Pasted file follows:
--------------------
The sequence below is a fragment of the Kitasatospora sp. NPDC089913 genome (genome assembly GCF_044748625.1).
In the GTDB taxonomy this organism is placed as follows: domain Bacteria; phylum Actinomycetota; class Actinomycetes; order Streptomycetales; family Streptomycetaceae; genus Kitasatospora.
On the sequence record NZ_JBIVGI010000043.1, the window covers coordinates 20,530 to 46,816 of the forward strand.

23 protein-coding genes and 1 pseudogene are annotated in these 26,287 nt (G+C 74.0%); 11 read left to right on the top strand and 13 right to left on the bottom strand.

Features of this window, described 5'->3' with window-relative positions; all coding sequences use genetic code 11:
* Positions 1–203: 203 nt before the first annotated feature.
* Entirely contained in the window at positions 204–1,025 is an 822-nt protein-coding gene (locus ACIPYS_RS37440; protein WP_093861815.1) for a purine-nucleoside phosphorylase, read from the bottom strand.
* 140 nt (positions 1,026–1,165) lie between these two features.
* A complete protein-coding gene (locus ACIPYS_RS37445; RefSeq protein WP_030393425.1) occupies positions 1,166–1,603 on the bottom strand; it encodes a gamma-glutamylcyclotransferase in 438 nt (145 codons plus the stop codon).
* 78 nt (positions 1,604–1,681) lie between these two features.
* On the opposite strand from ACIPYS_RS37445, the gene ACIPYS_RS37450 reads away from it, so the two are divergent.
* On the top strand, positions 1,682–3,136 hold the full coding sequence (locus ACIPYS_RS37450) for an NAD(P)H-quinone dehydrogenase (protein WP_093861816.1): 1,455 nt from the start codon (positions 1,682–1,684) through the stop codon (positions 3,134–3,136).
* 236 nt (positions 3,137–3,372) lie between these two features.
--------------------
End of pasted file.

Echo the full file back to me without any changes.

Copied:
The sequence below is a fragment of the Kitasatospora sp. NPDC089913 genome (genome assembly GCF_044748625.1).
In the GTDB taxonomy this organism is placed as follows: domain Bacteria; phylum Actinomycetota; class Actinomycetes; order Streptomycetales; family Streptomycetaceae; genus Kitasatospora.
On the sequence record NZ_JBIVGI010000043.1, the window covers coordinates 20,530 to 46,816 of the forward strand.

23 protein-coding genes and 1 pseudogene are annotated in these 26,287 nt (G+C 74.0%); 11 read left to right on the top strand and 13 right to left on the bottom strand.

Features of this window, described 5'->3' with window-relative positions; all coding sequences use genetic code 11:
* Positions 1–203: 203 nt before the first annotated feature.
* Entirely contained in the window at positions 204–1,025 is an 822-nt protein-coding gene (locus ACIPYS_RS37440; protein WP_093861815.1) for a purine-nucleoside phosphorylase, read from the bottom strand.
* 140 nt (positions 1,026–1,165) lie between these two features.
* A complete protein-coding gene (locus ACIPYS_RS37445; RefSeq protein WP_030393425.1) occupies positions 1,166–1,603 on the bottom strand; it encodes a gamma-glutamylcyclotransferase in 438 nt (145 codons plus the stop codon).
* 78 nt (positions 1,604–1,681) lie between these two features.
* On the opposite strand from ACIPYS_RS37445, the gene ACIPYS_RS37450 reads away from it, so the two are divergent.
* On the top strand, positions 1,682–3,136 hold the full coding sequence (locus ACIPYS_RS37450) for an NAD(P)H-quinone dehydrogenase (protein WP_093861816.1): 1,455 nt from the start codon (positions 1,682–1,684) through the stop codon (positions 3,134–3,136).
* 236 nt (positions 3,137–3,372) lie between these two features.